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Archive for July, 2009|Monthly archive page

“Natural Born” Presidents

In Culture, International, Opinion, Politics on July 28, 2009 at 3:41 pm

Michael Lind asks on Salon.com why an immigrant couldn’t be President of the United States. It’s an interesting article, and one that the so-called “Birthers” should read. He lists the three ways you can become a citizen of the United States and explains the probable reason why the “natural born” qualification was was included in the Constitution. (If, as the Birthers would have it, “natural born” means being born on American soil, then even John McCain wasn’t eligible: he was born in the Panama Canal Zone.)

Why are the Birthers so upset about this issue? What would be so bad about having a president who was foreign born? Read the article. It will make you think.

Book Review: Reading Lolita in Tehran

In Book Reviews, Culture, International, Reading on July 8, 2009 at 3:18 pm

Reading Lolita in Tehran: A Memoir in Books Reading Lolita in Tehran: A Memoir in Books by Azar Nafisi


My review

rating: 4 of 5 stars
A wonderful mix of literary criticism and political history, this is the author’s recounting of the years she spent in her native country, Iran. She lived there during the Revolution and her description of what happened then is harrowing, but oddly fatalistic. She writes about friends being executed, of the morality police making surprise home inspections (looking for satellite dishes), of the oppression of women with as much (or less) passion than she writes about Nabakov, Jane Austen and others. A great look into one person’s everyday life while her world is falling apart around her.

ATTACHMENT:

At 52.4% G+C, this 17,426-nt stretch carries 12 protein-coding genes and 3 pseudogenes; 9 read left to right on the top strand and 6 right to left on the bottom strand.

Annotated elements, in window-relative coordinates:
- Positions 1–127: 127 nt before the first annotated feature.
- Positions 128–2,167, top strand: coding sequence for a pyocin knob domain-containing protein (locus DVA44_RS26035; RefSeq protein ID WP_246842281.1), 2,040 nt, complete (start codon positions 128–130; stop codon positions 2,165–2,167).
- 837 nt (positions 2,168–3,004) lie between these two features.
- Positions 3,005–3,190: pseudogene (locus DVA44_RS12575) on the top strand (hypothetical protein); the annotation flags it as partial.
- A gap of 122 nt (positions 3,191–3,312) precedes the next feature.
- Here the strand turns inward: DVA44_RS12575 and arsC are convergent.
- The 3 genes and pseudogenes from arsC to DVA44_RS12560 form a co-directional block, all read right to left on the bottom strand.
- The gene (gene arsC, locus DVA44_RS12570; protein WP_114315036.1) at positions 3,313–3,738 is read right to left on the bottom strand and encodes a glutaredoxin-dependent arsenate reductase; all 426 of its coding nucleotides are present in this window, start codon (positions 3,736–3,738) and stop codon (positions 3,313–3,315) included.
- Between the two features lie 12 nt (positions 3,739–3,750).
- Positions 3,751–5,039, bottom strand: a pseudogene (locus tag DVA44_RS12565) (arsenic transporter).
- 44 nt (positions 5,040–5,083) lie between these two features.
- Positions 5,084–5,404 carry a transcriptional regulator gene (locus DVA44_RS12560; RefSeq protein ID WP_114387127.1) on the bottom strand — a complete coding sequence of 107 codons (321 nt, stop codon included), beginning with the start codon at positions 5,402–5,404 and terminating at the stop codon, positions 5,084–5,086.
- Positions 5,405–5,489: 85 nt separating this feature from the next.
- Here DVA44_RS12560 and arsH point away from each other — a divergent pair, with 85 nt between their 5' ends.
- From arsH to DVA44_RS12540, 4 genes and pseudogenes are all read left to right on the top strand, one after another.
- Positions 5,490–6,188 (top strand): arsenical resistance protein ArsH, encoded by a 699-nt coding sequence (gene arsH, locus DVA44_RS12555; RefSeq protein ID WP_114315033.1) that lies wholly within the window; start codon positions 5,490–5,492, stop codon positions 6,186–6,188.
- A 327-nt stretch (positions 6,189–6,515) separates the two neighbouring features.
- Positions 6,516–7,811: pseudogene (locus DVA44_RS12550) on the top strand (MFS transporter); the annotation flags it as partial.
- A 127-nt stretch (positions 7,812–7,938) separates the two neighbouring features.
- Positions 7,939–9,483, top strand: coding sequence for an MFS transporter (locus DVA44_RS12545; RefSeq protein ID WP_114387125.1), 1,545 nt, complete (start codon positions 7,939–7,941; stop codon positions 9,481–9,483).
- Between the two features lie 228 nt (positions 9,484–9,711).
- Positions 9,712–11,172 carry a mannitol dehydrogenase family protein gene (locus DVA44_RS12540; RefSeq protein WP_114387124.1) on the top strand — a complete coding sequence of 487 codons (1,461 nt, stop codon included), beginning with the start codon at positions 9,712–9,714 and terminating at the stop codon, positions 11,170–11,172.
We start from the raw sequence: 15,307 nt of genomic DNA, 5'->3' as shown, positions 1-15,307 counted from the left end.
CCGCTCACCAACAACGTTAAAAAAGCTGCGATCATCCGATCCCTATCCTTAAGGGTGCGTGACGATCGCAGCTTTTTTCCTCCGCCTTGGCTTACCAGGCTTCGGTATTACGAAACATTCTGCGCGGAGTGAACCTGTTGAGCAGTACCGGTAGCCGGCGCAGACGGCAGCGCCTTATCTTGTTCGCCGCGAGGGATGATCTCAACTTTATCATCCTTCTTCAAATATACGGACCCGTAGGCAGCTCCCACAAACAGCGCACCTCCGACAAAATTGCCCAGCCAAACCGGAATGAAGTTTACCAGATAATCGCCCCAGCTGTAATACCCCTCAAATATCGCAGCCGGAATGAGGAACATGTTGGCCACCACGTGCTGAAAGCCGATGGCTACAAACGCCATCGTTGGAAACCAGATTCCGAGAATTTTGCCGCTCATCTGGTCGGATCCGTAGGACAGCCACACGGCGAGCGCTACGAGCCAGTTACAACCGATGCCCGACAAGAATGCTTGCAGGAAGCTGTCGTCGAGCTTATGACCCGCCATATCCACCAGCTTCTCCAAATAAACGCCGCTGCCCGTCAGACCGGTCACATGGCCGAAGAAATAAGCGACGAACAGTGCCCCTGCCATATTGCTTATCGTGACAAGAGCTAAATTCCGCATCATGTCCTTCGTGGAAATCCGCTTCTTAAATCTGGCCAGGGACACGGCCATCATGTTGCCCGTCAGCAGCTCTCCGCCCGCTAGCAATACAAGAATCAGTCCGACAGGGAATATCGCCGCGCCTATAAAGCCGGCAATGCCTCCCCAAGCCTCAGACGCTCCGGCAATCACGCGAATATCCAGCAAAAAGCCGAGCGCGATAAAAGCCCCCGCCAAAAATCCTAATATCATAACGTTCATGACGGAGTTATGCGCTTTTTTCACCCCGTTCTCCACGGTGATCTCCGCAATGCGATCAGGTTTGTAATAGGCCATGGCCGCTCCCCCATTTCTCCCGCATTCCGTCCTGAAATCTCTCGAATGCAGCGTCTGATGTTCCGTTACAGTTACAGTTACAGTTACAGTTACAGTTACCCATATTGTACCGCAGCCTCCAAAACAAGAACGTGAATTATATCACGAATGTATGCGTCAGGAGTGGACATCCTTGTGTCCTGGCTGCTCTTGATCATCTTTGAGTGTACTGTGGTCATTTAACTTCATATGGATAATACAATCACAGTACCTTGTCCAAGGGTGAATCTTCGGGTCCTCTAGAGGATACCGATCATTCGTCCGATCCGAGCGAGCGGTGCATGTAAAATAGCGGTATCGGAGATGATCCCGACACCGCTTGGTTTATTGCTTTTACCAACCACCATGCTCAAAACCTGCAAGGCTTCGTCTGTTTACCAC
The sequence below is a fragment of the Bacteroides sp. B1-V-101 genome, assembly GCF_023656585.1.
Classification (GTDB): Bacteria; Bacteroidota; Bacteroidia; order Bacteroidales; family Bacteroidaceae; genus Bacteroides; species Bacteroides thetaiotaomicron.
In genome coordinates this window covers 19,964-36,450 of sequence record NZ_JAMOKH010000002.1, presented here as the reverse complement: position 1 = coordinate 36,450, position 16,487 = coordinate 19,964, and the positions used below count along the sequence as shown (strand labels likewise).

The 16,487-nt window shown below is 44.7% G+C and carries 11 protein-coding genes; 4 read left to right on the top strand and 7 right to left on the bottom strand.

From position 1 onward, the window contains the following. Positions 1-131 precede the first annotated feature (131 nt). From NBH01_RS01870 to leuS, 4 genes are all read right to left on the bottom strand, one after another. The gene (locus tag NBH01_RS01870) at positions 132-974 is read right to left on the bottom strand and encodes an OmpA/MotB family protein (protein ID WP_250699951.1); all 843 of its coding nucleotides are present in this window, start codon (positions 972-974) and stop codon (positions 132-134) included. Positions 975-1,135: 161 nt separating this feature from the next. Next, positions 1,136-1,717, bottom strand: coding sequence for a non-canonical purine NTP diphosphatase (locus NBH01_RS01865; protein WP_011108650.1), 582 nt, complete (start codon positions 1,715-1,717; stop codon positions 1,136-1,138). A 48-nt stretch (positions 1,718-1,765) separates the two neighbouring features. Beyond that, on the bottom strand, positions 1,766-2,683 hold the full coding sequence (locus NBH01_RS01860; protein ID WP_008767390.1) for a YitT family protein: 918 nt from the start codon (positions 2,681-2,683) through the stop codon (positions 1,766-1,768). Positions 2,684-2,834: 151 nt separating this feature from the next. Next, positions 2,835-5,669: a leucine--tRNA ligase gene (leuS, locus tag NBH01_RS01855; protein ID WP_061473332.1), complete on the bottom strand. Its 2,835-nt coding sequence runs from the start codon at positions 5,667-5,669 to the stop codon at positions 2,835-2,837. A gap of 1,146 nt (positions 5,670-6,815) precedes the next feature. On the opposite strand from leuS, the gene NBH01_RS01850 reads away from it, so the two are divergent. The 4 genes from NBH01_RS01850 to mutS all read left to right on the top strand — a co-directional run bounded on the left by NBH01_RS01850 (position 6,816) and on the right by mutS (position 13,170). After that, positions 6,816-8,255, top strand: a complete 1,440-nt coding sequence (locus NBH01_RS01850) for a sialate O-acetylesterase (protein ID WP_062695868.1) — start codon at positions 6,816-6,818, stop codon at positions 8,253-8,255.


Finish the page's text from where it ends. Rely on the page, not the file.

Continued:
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Book Review: Who Speaks for Islam?

In Book Reviews on July 5, 2009 at 6:27 pm

Who Speaks For Islam?: What a Billion Muslims Really Think Who Speaks For Islam?: What a Billion Muslims Really Think by John L. Esposito


My review

rating: 3 of 5 stars
This is basically a summary of the findings of Gallup polls about Islamic attitudes and concerns around the world. Perhaps the most interesting was that Muslims’ greatest grievance about the United States is that Americans do not respect them and their religion. It seems to me that if we want to make peace with Islam we have to learn as much as we can about it, while keeping an open mind. That’s a good way to read this book as well.

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